Selenium in soil–plant–food systems

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Abstract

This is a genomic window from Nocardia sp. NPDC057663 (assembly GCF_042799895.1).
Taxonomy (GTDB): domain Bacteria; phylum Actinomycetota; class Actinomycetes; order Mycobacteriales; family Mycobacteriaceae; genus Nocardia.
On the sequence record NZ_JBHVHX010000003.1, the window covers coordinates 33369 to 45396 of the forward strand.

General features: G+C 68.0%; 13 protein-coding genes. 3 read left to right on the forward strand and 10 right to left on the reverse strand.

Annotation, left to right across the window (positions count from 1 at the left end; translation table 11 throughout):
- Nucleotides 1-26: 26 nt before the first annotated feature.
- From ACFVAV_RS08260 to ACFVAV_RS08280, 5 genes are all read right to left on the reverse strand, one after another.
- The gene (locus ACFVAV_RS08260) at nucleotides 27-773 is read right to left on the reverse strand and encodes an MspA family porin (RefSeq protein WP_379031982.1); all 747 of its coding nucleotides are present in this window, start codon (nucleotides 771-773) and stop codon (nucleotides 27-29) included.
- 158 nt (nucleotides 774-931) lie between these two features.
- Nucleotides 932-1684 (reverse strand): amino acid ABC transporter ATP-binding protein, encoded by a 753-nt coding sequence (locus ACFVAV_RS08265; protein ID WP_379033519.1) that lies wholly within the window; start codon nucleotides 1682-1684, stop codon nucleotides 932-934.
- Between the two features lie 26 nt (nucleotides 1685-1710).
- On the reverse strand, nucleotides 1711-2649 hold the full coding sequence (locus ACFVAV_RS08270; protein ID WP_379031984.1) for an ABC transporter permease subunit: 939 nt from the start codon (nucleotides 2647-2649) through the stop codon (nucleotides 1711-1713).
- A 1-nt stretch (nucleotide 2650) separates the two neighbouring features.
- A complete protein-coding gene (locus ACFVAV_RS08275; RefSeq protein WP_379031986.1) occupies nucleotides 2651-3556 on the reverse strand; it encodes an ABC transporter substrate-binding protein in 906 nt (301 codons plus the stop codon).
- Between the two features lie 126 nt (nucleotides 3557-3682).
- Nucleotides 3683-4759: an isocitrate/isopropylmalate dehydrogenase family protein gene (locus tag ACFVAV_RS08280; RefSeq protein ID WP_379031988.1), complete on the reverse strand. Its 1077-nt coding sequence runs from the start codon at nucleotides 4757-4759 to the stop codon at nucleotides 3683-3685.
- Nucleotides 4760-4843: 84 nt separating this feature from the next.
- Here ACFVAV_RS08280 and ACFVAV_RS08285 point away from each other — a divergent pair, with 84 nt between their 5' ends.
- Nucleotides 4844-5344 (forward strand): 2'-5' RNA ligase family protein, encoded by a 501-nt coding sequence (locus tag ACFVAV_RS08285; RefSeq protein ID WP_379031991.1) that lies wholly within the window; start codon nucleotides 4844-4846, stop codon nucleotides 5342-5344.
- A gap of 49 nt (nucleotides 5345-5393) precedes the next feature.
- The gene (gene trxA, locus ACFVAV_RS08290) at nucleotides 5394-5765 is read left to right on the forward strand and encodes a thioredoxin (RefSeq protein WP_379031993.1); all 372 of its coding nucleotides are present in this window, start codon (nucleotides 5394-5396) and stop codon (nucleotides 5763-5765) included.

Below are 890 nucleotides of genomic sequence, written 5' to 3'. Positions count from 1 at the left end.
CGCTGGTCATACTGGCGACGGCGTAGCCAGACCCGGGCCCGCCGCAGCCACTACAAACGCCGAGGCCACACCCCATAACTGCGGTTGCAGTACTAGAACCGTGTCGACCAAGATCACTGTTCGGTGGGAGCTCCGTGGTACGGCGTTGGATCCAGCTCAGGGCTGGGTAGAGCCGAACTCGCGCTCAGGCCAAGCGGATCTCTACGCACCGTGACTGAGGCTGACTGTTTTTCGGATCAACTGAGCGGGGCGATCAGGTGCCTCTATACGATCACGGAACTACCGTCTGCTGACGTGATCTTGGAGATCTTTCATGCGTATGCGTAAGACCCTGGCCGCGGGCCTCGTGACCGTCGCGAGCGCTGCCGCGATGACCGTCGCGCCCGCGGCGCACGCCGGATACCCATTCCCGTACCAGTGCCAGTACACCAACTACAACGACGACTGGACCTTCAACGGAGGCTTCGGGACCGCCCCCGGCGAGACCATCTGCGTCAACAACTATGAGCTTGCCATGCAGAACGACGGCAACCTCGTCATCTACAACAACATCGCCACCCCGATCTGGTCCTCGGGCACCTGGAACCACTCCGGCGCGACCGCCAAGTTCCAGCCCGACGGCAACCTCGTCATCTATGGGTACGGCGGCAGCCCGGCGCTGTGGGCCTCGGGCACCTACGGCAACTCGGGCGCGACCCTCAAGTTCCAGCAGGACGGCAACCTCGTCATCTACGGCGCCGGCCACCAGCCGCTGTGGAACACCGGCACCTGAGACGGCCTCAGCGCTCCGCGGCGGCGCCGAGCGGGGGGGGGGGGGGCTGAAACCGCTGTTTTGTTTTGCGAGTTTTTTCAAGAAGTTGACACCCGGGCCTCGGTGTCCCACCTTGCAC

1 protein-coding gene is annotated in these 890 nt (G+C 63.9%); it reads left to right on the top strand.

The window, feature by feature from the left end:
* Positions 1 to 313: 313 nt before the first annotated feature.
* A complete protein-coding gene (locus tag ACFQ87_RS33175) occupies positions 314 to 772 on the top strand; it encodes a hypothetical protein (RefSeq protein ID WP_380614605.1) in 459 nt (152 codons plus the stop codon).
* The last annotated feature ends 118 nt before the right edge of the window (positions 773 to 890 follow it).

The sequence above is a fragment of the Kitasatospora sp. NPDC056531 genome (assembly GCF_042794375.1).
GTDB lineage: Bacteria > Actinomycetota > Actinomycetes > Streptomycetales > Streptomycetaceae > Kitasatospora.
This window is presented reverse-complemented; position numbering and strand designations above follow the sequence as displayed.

Humans and animals require a multitude of nutrients in order to have a properly functioning body for purposes of growth, development and metabolism. Plant-based foods have represented one of the most important nutrient sources in human diet since the beginning of mankind. But nowadays the amount of arable land is being reduced and much of the natural resources already in use show signs of degradation. Also, staple crops (i.e. plants that constitute the main food in the diets of people in developing countries, e.g. wheat, rice, maize, and cassava) regrettably contain low amounts of micronutrients, making them insufficient to meet the minimum daily requirements. Shortages in mineral micronutrients, including iron (Fe), zinc (Zn), selenium (Se), and iodine (I), are affecting more than half of the world’s population. In this case, it is fundamental to improve strategies that let us make plant foods more efficient and with higher micronutrient amounts and bioavailability concerning their edible textures. In this regard, in this review paper, we tried to summarize selenium availability and its application in the soil, plant and food systems to understand the place of selenium in plant-based foods.

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